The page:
Many statistical techniques used for the treatment of quantitative
data are sensitive to the presence of outliers. Simple calculations such as the
calculation of the mean and standard deviation of a set of data may be
distorted by even an outlying point. Checking therefore for outliers should be
a routine part of any data analysis.
A commonly used statistical test is the Dixon’s Qtest we presented
in a previous post entitled “Detection of a Single OutlierStatisticalAnalysisQuantitative Data”.
Another similar but more robust test for the detection of outliers
is the Grubb’s test. It is now considered as a more accurate test than Dixon’s Qtest.
The Grubb’s test^{1} is used to detect a single outlier in a
data set of N values that are nearly normally distributed. This test is
essentially based on the criterion of “distance of the suspected value from the
mean of the data set compared with the standard deviation”.
The test is performed by computing the Grubbs G which is defined as:
G_{exp} = x_{outlier}  x̅ / s (1)
Where:
x_{outlier} is the
suspected outlier
x̅ is the
mean of the N values
s is the
standard deviation of N values
If the calculated G_{exp} is found to be:
 G_{exp } < G then the point in question must be retained
 G_{exp } > G then the point in question must be discarded and the mean and standard deviation must be recalculated.
Where G is found from statistical tables (see Table I.1) for different
levels of confidence and number of data points.
How the Grubb’s test is applied?
The test is very simple and it is applied as follows:
 Order the N data values comprising the set of observations under examination in increasing order:
x_{1}_{ <
}x_{2 }_{< }x_{3} … < x_{N}
 Calculate the average of the data values x̅ and the standard deviation s
 Calculate the experimental G_{exp}. G_{exp} is defined in equation (1)
 The value of G_{exp }is compared with a critical value of G_{critical} found in tables. The critical value should correspond to the confidence level we have decided to run the test (usually 95% confidence).
If the calculated G_{exp} is found to be:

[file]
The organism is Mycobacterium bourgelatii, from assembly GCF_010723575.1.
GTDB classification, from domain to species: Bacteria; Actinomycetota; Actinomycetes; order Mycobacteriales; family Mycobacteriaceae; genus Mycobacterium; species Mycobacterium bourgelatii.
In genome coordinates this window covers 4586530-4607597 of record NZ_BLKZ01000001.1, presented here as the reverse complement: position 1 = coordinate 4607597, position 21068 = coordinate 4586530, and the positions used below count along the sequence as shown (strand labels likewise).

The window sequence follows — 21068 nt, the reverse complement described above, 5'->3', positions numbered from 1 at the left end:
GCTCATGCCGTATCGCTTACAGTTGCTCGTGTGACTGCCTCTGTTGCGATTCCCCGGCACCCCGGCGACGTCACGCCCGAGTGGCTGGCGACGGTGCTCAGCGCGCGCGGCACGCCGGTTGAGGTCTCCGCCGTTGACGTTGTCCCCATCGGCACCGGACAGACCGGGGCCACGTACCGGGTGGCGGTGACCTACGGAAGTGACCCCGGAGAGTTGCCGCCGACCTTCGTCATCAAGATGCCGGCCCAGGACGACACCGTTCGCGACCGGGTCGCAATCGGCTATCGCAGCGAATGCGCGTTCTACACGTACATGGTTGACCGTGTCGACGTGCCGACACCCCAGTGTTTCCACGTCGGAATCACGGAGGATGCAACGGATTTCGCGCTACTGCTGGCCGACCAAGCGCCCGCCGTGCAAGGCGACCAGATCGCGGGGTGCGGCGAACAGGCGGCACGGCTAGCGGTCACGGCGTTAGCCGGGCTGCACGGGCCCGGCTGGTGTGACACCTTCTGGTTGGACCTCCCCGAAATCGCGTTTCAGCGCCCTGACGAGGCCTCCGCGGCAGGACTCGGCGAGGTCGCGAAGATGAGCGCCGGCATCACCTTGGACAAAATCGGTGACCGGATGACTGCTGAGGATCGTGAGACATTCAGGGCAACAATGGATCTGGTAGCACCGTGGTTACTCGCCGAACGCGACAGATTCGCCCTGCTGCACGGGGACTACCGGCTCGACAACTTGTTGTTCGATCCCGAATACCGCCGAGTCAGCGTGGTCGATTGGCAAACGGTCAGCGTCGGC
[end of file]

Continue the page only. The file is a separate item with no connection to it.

1)
G_{exp } < G_{critical} then the point in question must be retained
2)
G_{exp } > G_{critical} then the point in question must be discarded
and the mean and standard deviation must be recalculated.
A table containing G_{critical} values for different
confidence levels (95%, 97.5%, 99%) and
number of data N (3100) is given
below:
Table I.1: Critical values of Gtest^{1}
N

G_{critical}
(95%)**

G_{critical}
(97.5%)**

G_{critical}
(99%)**

3

1.15

1.15

1.15

4

1.46

1.48

1.49

5

1.67

1.71

1.75

6

1.82

1.89

1.94

7

1.94

2.02

2.10

8

2.03

2.13

2.22

9

2.11

2.21

2.32

10

2.18

2.29

2.41

11

2.23

2.36

2.48

12

2.29

2.41

2.55

13

2.33

2.46

2.61

14

2.37

2.51

2.66

15

2.41

2.55

2.71

16

2.44

2.59

2.75

17

2.47

2.62

2.79

18

2.50

2.65

2.82

19

2.53

2.68

2.85

20

2.56

2.71

2.88

21

2.58

2.73

2.91

22

2.60

2.76

2.94

23

2.62

2.78

2.96

24

2.64

2.80

2.99

25

2.66

2.82

3.01

30

2.75

2.91


35

2.82

2.98


40

2.87

3.04


45

2.92

3.09


50

2.96

3.13


60

3.03

3.20


70

3.09

3.26


80

3.14

3.31


90

3.18

3.35


100

3.21

3.38

** The percentage expresses the confidence level.
Are there any limitations to Grubb’s Test?
2. The Grubb’stest is valid for the detection of a single outlier (it cannot be used for a second time on the same set of data).
3.
The Grubb’s test should be applied with
caution – the same applies to all statistical tests used for rejecting data 
since there is a probability, equal to the significance level a (a = 0.05 at the
95% confidence level) that an outlier identified by the Grubb’stest actually
is not an outlier.
4.
The mean and the standard deviation s of the
values in the data set must be calculated  in cases where it is desirable to
avoid the calculation of standard deviation or where quick judgment is called
for the Dixon’s Qtest may be used instead.
A typical example with a possible outlier value was given in a previous post entitled “Calibration and
A typical example with a possible outlier value was given in a previous post entitled “Calibration and
Can we reject the 0.6400 value (please see Table I.1 in “Calibrationand Outliers  Statistical
Analysis”) as an outlier at a 95% confidence level using Grubbstest?
Analysis”) as an outlier at a 95% confidence level using Grubbstest?
By following the above procedure we get the following:
The data excluding the possible outlier are almost normally
distributed as shown in Fig. 1b
in “Calibration
and Outliers  Statistical Analysis”
Arrange the data under
examination in increasing order:
0.5980 0.5993
0.5995 0.5997 0.601 0.6400
Calculate the mean of the data values and the standard deviation:
x̅ = 0.6062, s = 0.0166
Calculate G_{exp} using
equation (1):
G_{exp} = 0.6400
– 0.6062 / 0.0166 = 2.04
Compare with the critical value of G_{critical} found in
table I.1 at the 95% confidence
level and for N = 6 observations. This value is
equal to G_{critical} = 1.82
G_{exp} = 2.04 > G_{critical}
= 1.82 and therefore we can reject 0.6400 at the 95% confidence
level being certain that there is a probability a < 0.05 that our decision is false.
level being certain that there is a probability a < 0.05 that our decision is false.
In a previous post the Dixon’s Qtest
also showed that the value 0.6400 is an outlier.
References
1.
F. E Grubbs, Technometrics, 11, 1–21, (1969)
Hello! Do you know the equation used to derive those G critical values?
ReplyDeletePlease check the original Grubbs et al. paper in Technometrics, 14, 847854 (1972) or the following reference book by Michael Thompson, Philip James Lowthian "Notes on Statistics and Data Quality for Analytical Chemists" page 135 (in Google Books)
DeleteWhat if your G value EQUALS the critical value?
ReplyDelete